De'Anthony Thomas Still Has Time to Prove Worth at NFL Level

R. Cory Smith@@RCorySmithSenior Writer IFebruary 26, 2014

Oregon running back De'Anthony Thomas runs a drill at the NFL football scouting combine in Indianapolis, Sunday, Feb. 23, 2014. (AP Photo/Michael Conroy)
Michael Conroy/Associated Press

The NFL Scouting Combine can be a place where careers take off or where they go to die.

For De'Anthony Thomas, mediocre results didn't exactly help his draft stock, but he still has time to make up for it.

A 4.50 40-yard dash is spectacular for a defensive end like Jadeveon Clowney, but it doesn't stand out for a running back. Especially when guys like Dri Archer are going out on the field and delivering a 4.26 40 time.

Seen as a gadget player or a one-trick pony as a return man, the combine was supposed to be a place where he solidified his spot as one of the the fastest backs in the draft.

Needless to say, Thomas needed a strong showing to skyrocket up draft boards and prove his doubters wrong. He didn't get it, but it's not the end of the world for the explosive back from Oregon.

First, let's start by looking at the positives for Thomas. Coming into the combine, Ducks running backs coach Gary Campbell knew that Thomas might not blow scouts away with his 40 time but said he was much better with pads on, per Andrew Greif of

I think when LaMichael (James) was here he had a faster 40-yard time on paper but this guy plays faster than anything you put him on the clock on. He's the fastest player on the football field that I've had.

[...] He plays a lot faster than he really is. He's got great speed but I think he plays even faster and I think that's going to be an advantage.

Here's a "fanslation" of what Campbell is trying to say: Watch the game film.

Thomas was a star with the Ducks and compares well with another running back that didn't exactly set the world on fire at the combine just last year.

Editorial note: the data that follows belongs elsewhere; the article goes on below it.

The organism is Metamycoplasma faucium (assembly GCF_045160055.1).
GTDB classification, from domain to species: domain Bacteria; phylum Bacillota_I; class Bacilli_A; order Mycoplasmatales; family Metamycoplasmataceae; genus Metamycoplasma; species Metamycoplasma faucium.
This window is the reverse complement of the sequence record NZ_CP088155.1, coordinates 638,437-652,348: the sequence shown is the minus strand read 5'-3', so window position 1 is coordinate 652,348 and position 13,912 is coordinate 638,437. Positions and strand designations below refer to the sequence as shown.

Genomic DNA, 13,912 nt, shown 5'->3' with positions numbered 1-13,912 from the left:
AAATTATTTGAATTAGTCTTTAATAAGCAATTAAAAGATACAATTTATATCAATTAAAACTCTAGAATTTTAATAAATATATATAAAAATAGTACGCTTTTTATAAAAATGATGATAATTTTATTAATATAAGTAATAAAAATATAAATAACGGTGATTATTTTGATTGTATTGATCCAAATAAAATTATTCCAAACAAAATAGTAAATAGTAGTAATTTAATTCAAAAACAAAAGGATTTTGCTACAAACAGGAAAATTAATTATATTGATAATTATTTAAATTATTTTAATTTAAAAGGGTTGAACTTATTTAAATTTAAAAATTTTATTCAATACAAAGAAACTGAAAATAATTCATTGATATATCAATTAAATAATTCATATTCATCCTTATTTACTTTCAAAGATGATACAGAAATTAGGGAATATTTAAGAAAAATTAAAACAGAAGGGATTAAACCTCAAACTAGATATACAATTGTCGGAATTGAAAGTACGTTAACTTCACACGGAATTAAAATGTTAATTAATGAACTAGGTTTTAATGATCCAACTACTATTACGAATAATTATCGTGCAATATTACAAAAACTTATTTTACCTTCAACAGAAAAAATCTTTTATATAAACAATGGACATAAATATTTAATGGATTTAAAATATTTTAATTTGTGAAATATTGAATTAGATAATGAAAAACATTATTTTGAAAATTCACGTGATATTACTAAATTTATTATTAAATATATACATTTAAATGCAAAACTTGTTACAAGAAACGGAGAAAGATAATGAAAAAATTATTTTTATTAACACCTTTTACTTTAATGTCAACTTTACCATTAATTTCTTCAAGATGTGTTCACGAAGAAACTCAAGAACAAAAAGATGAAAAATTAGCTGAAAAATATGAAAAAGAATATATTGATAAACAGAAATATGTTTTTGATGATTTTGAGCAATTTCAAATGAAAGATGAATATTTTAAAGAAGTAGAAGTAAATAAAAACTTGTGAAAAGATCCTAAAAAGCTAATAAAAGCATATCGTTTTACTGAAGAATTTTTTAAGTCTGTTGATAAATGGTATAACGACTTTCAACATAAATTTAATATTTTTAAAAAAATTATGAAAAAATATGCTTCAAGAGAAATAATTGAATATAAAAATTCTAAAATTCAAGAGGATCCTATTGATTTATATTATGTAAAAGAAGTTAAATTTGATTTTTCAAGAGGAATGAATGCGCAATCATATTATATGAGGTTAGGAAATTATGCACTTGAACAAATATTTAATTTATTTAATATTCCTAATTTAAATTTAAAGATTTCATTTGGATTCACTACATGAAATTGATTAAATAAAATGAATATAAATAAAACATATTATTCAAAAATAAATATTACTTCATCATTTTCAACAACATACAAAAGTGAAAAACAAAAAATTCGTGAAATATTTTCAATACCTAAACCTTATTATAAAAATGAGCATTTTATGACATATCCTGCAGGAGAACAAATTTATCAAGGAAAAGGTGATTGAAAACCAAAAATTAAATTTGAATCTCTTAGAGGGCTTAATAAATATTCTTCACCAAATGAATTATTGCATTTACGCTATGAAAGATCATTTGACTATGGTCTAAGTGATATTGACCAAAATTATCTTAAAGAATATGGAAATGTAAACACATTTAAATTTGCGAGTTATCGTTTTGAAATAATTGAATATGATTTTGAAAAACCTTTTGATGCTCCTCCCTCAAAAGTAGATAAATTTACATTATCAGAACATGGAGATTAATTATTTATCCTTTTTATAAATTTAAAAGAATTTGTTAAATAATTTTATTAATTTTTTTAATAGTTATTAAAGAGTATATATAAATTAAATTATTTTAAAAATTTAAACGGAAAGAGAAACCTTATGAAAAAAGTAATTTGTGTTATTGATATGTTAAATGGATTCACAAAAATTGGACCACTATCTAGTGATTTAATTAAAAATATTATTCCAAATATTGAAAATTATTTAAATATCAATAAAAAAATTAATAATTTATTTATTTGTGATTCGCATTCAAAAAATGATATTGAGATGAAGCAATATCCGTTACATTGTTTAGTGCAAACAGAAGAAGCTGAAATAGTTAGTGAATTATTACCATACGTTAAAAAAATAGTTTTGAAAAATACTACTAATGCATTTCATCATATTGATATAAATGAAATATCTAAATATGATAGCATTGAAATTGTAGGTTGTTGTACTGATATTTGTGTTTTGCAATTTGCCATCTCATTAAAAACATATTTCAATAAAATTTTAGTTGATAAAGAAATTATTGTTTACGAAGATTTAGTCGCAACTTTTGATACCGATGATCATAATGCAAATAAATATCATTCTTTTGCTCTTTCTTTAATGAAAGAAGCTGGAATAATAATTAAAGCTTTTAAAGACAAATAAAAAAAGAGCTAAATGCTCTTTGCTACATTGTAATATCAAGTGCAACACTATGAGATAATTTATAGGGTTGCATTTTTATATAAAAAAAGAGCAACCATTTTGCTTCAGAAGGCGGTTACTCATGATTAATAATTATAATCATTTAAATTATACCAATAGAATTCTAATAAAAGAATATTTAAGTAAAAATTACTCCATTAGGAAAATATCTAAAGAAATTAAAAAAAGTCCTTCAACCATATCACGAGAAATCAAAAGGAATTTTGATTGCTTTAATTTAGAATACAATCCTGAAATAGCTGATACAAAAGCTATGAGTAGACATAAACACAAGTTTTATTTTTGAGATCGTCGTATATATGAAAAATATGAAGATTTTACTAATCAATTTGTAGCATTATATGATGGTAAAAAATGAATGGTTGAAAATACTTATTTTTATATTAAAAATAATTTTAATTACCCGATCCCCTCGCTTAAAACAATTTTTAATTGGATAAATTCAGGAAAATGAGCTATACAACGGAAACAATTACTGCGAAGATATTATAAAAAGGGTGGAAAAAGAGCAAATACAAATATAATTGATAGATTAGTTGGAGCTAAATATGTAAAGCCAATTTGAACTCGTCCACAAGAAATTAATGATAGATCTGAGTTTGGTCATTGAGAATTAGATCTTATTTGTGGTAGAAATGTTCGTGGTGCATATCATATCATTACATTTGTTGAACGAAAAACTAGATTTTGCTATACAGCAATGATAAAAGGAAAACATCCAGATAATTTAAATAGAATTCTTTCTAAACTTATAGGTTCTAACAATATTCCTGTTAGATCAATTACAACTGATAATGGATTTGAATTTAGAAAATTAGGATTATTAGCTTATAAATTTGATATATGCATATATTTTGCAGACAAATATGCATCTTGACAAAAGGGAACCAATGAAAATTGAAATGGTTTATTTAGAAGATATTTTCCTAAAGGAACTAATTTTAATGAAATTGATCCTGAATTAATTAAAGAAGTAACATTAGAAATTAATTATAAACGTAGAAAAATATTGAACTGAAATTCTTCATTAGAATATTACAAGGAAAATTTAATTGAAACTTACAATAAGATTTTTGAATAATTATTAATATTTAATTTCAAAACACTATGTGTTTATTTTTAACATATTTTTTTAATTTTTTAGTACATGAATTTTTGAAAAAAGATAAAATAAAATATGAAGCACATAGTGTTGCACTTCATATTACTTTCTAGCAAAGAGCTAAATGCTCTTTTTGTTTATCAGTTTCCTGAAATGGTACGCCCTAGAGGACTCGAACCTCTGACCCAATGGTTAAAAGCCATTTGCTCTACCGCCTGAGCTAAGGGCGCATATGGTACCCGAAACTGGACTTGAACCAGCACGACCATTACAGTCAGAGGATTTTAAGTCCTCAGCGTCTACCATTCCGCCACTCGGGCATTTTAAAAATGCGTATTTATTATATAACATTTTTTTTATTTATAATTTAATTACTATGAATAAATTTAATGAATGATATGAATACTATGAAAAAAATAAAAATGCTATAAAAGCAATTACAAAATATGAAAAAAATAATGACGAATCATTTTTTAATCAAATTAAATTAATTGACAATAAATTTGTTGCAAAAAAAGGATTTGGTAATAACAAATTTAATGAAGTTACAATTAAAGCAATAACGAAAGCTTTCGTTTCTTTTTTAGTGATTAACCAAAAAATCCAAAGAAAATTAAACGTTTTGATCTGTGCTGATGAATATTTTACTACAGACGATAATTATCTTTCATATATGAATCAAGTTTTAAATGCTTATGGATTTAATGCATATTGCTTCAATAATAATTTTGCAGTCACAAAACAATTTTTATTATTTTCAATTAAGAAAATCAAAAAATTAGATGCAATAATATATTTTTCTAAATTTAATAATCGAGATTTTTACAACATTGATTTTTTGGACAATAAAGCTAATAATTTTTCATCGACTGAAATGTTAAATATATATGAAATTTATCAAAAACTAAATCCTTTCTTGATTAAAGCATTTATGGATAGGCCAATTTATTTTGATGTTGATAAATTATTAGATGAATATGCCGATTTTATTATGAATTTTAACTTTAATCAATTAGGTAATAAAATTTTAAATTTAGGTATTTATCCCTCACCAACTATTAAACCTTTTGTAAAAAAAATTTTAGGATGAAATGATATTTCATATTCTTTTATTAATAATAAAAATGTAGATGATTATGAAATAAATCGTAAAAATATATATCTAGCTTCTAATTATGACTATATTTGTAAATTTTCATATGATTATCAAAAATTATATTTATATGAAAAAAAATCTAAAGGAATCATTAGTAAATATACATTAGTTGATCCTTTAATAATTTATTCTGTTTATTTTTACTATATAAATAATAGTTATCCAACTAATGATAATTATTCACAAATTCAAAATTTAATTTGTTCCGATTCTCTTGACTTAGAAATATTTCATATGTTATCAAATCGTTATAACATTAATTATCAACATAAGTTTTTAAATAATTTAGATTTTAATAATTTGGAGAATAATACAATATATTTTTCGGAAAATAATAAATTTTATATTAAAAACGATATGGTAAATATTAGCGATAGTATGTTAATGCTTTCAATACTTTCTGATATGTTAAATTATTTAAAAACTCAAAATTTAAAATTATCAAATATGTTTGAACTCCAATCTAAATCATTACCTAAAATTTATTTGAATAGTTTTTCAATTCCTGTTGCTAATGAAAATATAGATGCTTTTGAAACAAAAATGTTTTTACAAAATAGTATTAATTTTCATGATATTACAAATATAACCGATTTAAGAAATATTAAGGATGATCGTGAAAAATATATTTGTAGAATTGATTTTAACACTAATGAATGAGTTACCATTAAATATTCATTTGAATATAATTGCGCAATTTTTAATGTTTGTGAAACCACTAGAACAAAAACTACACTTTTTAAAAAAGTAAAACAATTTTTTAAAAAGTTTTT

Giovani Bernard came out of North Carolina with a lot of question marks about his skills and his past injuries. But he was a return specialist with the Tar Heels and sat at the top of the class when it came to running backs thanks to that ability.

After a 4.53 40-yard dash, Bernard didn't have a memorable performance at the combine. But when he got in pads for the Cincinnati Bengals, all was forgotten as he came up just short of the NFL Rookie of the Year Award in 2013.

This is not to say that Thomas can come in and blow up defenders like Bernard did, but a 40 time in no pads shouldn't be a crushing blow for any athlete. While his 4.50 time wasn't as impressive as others, Joe Marino of notes that he showed off his speed in other drills:

Gadget players De'Anthony Thomas, Dri Archer and Jerrick McKinnon are doing a nice job validating their speed here. #NFLCombine

— Joe Marino (@TheJoeMarino) February 23, 2014

Regardless of how much stock scouts and coaches put into Thomas' 40-yard dash at the combine, he still has a chance to prove them wrong at Oregon's pro day.

What he does there will likely be scrutinized as well, but he has already proven his worth during his time with the Ducks. With just a few tenths of a second shaved off at his pro day, Thomas can prove to scouts that he just had a poor day at the combine and will shine in the NFL.


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